Ohio Republicans Are Using State Budget Battle To Kill Community Broadband

from the do-not-pass-go,-do-not-collect-$200 dept

Frustrated by high prices, a lack of competition, spotty coverage, and terrible customer service, some 750 US towns and cities have built some form of community owned and operated broadband network. While not some silver bullet, studies have shown these networks often provider faster, cheaper, better service than most apathetic regional telecom monopolies. They also tend to put money back into the local community, as well as being somewhat more accountable given they're run by folks with a vested interest in the community they live in.

Instead of preventing such efforts by offering better, faster, cheaper service, giant regional mono/duopolies ISPs like AT&T, Charter, and Comcast have historically found it cheaper to write and lobby easily corruptible state lawmakers. There are currently laws in 17 states either hamstringing or outright banning cities from building their own networks, almost all of them ghost written by industry.

As COVID highlighted the essential nature of broadband, some states have realized the counterproductive nature of such proposals. For example Arkansas and Washington both eliminated their state restrictions earlier this year, arguing that such creative, local niche solutions can go a long way in shoring up access and lowering prices.

But Ohio is taking a different tack. State Republicans embedded a new amendment in the state budget earlier this month that would effectively outlaw community broadband in the state. The provision is so unpopular among consumers, none of the Republicans pushing for it are willing to affix their name to it:

"On June 9, the Ohio Senate approved a new budget bill. But a last-minute amendment shoveled into the bill is angering state residents and locally-owned ISPs, who say it’s an underhanded effort by AT&T and Charter to protect their regional broadband monopolies...Ohio’s restrictions were implemented without any public notice or input. One local Cleveland outlet noted that the effort is so unpopular, Ohio Republicans sponsoring the amendment are refusing to even officially acknowledge their support.

Like many ISP-backed proposals, it's a "death by a thousand cuts" approach that pretends to not be an outright ban. The Ohio restrictions would for example prohibit the building of any community broadband in areas where 10 Mbps down, 1 Mbps up broadband is already available. But such a standard doesn't even meet the FCC's already fairly pathetic definition of broadband (25 Mbps down, 3 Mbps up), and given that expensive, capped satellite broadband is available in most areas, it allows a regional cable broadband monopoly like Charter to proclaim most places as already "served," and therefore bans community broadband.

The restrictions also prohibit any community-owned and operated ISP from utilizing taxpayer resources (even if voters wanted to), as well as prohibiting such operations from using federal money to fund operations (something that undermines the point of many COVID relief initiatives, and attempts to scuttle planned community broadband funding in the looming Biden broadband plan). While nobody wants to acknowledge their support of the amendment, several Ohio lawmakers previously worked on government policy and lobbying for Time Warner Cable, now Charter.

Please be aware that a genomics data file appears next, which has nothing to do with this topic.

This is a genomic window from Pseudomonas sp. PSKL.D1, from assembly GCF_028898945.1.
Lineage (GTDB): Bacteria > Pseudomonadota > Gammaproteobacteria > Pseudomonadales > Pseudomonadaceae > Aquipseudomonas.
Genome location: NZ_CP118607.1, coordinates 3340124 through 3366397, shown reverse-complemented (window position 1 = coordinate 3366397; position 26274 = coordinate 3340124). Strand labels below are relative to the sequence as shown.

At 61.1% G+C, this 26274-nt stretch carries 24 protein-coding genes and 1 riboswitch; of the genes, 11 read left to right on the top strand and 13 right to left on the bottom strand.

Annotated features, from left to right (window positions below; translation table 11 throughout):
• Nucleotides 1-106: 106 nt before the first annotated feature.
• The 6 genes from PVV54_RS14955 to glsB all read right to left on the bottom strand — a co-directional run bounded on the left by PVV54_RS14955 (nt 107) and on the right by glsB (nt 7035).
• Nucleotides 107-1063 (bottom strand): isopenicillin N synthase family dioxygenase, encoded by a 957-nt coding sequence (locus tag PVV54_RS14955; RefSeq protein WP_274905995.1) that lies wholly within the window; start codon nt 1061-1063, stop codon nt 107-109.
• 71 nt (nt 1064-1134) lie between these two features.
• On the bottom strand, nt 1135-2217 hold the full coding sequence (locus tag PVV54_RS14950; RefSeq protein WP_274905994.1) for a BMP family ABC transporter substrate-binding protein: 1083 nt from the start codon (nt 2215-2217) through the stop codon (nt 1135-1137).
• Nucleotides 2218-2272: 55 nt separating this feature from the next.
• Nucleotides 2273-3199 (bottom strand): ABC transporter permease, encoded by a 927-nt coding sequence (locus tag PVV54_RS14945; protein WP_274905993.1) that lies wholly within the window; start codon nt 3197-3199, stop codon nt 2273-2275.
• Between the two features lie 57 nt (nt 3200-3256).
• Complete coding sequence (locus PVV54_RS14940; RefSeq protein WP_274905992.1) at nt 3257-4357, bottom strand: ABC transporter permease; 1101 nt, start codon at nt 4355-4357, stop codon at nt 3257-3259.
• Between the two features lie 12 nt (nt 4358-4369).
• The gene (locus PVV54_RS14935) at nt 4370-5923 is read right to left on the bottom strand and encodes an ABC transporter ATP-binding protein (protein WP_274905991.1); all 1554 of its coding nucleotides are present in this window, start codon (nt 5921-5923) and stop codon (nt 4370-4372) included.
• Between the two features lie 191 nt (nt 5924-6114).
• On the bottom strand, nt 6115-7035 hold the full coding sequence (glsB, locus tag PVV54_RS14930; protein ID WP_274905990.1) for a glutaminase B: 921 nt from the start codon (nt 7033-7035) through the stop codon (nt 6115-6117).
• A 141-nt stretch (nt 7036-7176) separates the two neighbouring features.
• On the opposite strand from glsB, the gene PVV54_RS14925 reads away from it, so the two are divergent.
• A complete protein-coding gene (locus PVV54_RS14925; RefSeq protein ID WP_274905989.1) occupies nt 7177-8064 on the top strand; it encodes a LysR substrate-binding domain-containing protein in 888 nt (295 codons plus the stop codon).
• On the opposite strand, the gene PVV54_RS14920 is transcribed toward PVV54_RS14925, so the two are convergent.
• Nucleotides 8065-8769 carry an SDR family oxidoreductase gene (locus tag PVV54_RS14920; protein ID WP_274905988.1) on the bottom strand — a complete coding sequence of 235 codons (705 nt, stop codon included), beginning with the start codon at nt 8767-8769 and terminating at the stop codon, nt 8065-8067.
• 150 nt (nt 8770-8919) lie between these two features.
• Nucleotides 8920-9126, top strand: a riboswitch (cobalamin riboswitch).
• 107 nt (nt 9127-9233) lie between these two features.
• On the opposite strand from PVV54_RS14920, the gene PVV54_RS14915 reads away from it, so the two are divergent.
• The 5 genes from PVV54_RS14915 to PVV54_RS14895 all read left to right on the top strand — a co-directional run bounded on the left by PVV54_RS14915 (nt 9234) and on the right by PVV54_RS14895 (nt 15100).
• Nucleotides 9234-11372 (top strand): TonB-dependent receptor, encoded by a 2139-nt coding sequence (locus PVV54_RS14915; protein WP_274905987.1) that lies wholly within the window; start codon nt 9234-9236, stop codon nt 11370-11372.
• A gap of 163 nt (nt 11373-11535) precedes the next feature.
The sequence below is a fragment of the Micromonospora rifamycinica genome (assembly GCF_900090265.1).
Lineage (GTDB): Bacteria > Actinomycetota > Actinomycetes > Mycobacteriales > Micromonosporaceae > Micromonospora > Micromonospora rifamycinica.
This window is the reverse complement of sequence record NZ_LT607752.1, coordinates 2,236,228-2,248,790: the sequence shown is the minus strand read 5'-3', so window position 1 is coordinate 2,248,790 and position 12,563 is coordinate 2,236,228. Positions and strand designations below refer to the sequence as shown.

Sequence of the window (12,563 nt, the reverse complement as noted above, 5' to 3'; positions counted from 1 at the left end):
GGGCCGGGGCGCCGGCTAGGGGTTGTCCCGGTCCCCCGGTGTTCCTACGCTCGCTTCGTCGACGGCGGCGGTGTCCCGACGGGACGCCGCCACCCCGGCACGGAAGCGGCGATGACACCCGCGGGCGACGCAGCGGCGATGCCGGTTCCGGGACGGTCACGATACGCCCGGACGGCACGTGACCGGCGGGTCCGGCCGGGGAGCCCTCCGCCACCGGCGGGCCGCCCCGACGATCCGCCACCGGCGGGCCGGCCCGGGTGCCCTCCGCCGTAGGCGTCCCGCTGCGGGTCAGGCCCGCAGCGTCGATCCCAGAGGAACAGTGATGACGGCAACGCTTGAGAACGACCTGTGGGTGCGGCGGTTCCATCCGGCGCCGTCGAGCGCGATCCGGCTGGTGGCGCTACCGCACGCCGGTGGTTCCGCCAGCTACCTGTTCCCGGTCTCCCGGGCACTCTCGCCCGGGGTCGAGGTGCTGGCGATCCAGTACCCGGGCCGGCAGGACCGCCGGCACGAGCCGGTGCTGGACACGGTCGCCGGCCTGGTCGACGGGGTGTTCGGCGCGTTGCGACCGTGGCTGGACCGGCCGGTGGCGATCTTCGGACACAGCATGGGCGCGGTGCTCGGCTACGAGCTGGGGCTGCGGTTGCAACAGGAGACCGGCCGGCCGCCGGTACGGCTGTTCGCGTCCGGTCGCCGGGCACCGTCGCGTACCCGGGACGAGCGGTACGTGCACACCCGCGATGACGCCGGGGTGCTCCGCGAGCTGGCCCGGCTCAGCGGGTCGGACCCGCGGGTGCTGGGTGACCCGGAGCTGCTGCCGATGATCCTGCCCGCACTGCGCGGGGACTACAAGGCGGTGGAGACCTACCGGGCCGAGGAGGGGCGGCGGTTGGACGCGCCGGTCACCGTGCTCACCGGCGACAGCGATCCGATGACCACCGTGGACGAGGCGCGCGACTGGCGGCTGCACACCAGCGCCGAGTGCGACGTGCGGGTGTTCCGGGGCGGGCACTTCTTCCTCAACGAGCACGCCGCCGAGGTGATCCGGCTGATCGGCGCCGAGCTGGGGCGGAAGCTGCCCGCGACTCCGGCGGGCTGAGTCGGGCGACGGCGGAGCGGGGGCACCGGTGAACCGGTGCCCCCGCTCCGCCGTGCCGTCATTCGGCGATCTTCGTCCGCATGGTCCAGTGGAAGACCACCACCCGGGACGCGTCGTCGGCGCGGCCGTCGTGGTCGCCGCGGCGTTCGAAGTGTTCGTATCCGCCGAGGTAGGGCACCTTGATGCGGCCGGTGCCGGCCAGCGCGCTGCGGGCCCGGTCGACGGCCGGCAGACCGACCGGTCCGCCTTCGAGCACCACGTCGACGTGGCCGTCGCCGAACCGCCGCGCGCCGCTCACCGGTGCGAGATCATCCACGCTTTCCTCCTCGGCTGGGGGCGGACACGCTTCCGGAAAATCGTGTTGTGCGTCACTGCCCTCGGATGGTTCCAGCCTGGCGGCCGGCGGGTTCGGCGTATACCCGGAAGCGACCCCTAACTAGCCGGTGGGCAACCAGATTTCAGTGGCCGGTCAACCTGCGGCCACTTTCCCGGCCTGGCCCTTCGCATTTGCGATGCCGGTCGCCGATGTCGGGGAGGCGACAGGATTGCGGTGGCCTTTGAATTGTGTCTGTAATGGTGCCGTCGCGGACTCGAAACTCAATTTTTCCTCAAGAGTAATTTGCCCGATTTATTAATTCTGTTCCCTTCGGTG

If you sit down with most voters and ask them whether Comcast or AT&T should be dictating what their town or city can or can't do with their own infrastructure and resources, they'd quite correctly tell you that AT&T and Comcast should go to hell. So instead, large ISPs hire an army of economists, consultants, and think tankers (usually via dodgy proxy organizations with names like "Very Sincere Taxpayer Lovers United") happy to try and claim that community broadband is always a taxpayer boondoggle -- unnecessary because private sector US broadband is just that innovative and wonderful.

Most of these critics fixate relentlessly on the idea that community broadband is "government run amok" (it's not) or "socialism" (it's not, many such efforts are public/private partnerships or utility backed), while ignoring that incumbent ISPs like AT&T are not only bone grafted to the government (see: the NSA) but get countless billions in tax cuts, subsidies, and regulatory favors in exchange for fiber networks that always mysteriously wind up half deployed.

As in, these telecom-backed stunt policy groups and consultants really care about taxpayer waste when it's a frustrated town and city forced to get into the broadband business due to market failure, yet disappear from the conversation entirely when it comes to discussing how far, far more state and federal taxpayer money is going to giant national ISPs which then waste it with minimal accountability.

But honestly Ohio Republicans couldn't even be bothered to take this usual disingenuous route. They just shoveled Charter and AT&T's agenda into a budget bill without telling the public, and hoped nobody would really notice. The Ohio House and Senate now have until June 30 to reconcile House and Senate budget bills and strip out the offending language. Local community owned ISPs like Fairlawn Gig (which runs on the back of a local utility) are begging Ohio residents to call their representatives to complain, but it's not sure their concerns will be heard over the din of the daily US news cycle.

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Filed Under: community broadband, competition, ohio

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